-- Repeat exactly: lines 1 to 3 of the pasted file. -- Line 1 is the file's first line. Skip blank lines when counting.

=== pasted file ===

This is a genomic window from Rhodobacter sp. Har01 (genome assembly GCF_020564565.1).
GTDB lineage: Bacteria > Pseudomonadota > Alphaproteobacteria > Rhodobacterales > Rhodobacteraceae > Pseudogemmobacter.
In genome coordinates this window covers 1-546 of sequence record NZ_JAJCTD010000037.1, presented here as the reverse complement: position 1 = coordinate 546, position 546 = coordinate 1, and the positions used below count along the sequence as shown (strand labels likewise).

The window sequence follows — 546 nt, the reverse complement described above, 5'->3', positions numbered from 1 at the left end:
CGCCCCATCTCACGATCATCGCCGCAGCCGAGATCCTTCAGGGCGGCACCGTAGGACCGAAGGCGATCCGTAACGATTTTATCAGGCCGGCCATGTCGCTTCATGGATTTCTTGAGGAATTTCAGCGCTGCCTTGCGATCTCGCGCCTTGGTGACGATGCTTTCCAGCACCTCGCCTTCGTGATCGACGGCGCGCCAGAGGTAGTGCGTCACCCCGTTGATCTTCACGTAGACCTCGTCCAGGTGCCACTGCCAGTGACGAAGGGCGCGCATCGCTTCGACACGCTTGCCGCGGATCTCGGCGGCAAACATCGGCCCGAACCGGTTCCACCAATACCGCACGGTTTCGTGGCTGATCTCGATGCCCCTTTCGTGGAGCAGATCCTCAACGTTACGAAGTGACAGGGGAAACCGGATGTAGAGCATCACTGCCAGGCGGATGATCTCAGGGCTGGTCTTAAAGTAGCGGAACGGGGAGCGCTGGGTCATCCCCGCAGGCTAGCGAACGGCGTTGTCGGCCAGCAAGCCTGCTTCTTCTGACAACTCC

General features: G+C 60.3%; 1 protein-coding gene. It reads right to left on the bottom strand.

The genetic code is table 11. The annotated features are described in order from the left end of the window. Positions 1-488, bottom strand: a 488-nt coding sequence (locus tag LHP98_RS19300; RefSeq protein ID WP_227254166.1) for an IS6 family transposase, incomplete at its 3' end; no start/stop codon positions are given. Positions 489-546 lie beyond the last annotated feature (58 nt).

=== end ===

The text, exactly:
This is a genomic window from Rhodobacter sp. Har01 (genome assembly GCF_020564565.1).
GTDB lineage: Bacteria > Pseudomonadota > Alphaproteobacteria > Rhodobacterales > Rhodobacteraceae > Pseudogemmobacter.
In genome coordinates this window covers 1-546 of sequence record NZ_JAJCTD010000037.1, presented here as the reverse complement: position 1 = coordinate 546, position 546 = coordinate 1, and the positions used below count along the sequence as shown (strand labels likewise).